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Puerto Rican student will be part of intensive program of Singularity University in Silicon Valley

Zulmarie Perez Horta's picture
La estudiante doctoral de Química, Simara Laboy López, fue la ganadora de Global Impact Competition, edición de Puerto Rico, de Singularity University (photo by: José R. Madera)
San Juan, Puerto Rico - Puerto Rico Science, Technology and Research Trust (PRSTR) presented the winner of the first local edition of the international competition Global Impact of the Singularity University. Simara López Laboy, a 22 years old Biochemistry doctoral student was the winner of three finalists selected by local judges and representatives of the prestigious institution located in Silicon Valley, California.
 
López Laboy presented a project that creates a technology that purifies and remedies water contaminated with nitrates providing clean water to billions of people who have no access to or become sick or die, by its consumption.  According to López Laboy's research, 57% of world population lacks access to potable water, or consumes contaminated water, out of need.
 
"I decided to participate by a recommendation of Dr. Eduardo Nicolau, my doctoral thesis mentor, who motivated me to participate of this competition. Even though I believe in the global impact my project could have, I had no further expectations, especially knowing the quality of the other initiatives.  This unique opportunity not only helps my professional growth, but it exposes the work of Puerto Rican scientists to the world", said López Laboy.
 
The winner will travel to California during the month of June to participate in the international competition Global Impact Competition at Silicon Valley.  This educational experience of 10 weeks, is possible thanks to the sponsorship of the Puerto Rico Science, Technology and Research Trust (PRSTR). Curiously López Laboy traveled last March to NASA Ames Research Center, for a summer program in which she contacted professionals in the areas of membranes of water purification and the regeneration of bone marrow, topics related to both of her projects. 
 
"I am very excited of having the opportunity of doing something different from what I've been working up till now. For years I've had a strong commitment to education, being a tutor, mentor of freshmen students and an instructor in the chemistry lab", she added.  This is the first time this competition takes place in Puerto Rico, after its known success in countries such as Perú, México, Chile, Norway, Argentina, Italy, and South Africa, among others.
 
The global competition has the purpose of identifying innovative technological solutions to improve the level of live of millions of people in the world, during the next decade. The participants where challenged to present projects to solve the areas of most vulnerable problems confronted in the planet such as: learning, energy; food supply, health issues, prosperity, safety, water, space, resilience to natural disasters, and governance.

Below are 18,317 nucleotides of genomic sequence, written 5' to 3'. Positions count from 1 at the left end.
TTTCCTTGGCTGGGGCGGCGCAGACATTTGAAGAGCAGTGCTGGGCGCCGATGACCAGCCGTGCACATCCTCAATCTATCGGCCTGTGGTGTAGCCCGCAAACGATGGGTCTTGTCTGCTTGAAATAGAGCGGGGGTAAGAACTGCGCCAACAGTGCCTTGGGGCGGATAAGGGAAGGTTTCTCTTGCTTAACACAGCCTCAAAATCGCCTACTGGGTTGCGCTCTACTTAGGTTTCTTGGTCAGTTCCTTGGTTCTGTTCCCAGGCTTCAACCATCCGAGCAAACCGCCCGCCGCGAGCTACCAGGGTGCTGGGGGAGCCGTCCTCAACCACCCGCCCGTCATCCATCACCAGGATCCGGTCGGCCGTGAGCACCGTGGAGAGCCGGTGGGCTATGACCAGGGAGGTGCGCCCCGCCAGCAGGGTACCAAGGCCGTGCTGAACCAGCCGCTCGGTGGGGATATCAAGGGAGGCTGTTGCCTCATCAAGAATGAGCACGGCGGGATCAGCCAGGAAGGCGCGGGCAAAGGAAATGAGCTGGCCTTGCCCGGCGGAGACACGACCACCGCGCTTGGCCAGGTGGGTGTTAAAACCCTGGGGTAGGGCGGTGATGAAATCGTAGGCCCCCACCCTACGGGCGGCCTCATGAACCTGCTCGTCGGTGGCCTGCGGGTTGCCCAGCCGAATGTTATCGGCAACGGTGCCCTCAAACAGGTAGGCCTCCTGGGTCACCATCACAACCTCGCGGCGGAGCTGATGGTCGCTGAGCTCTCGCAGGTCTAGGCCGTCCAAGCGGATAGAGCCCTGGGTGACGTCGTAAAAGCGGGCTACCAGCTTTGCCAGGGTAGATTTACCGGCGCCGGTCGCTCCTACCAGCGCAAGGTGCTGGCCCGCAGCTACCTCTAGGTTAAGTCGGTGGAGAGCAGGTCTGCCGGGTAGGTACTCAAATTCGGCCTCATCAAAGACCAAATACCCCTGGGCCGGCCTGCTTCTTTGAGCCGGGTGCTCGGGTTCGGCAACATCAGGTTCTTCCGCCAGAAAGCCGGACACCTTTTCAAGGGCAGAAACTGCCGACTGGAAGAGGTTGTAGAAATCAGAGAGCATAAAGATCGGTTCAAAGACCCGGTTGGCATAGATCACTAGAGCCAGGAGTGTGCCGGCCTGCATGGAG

"This competition has allowed us to identify ideas of global reach that Puerto Rico innovators are developing to exponentially advance knowledge and progress of mankind. The result of this first edition of the competition of Global Impact has greatly pleased the Trust.  The reception given to and the quality of the proposals received, validates the commitment to continue this initiative each year. We want to give a powerful platform innovators from which can scale their projects to the rest of the world," said Iván Ríos Mena, Chief Operations Officer of the Trust and organizer of the event in Puerto Rico. 
 
Mr. Gary Urteaga, Director and founder of Global Impact in Perú and Dr. Nicole Wilson, Vice President in charge of faculty and curriculum of Singularity University attended the ceremony. Professor Wilfredo Méndez, of the Pontifical Catholic University of P.R. who received the second place in the competition, also participated.  Professor Méndez, spoke of his project, which is focused on designing and building structures with materials that respond instinctively to their environment, and investigating materials that mimic nature.   On the other hand, businesswoman Jocelyn Javernick, who stands out in the drones and sensors engineering industry, turned out to be the third finalist in the call, which was attended by 20 people from various local universities and the private sector.
 
This information was received by press release from the Puerto Rico Science, Technology and Research Trust. 

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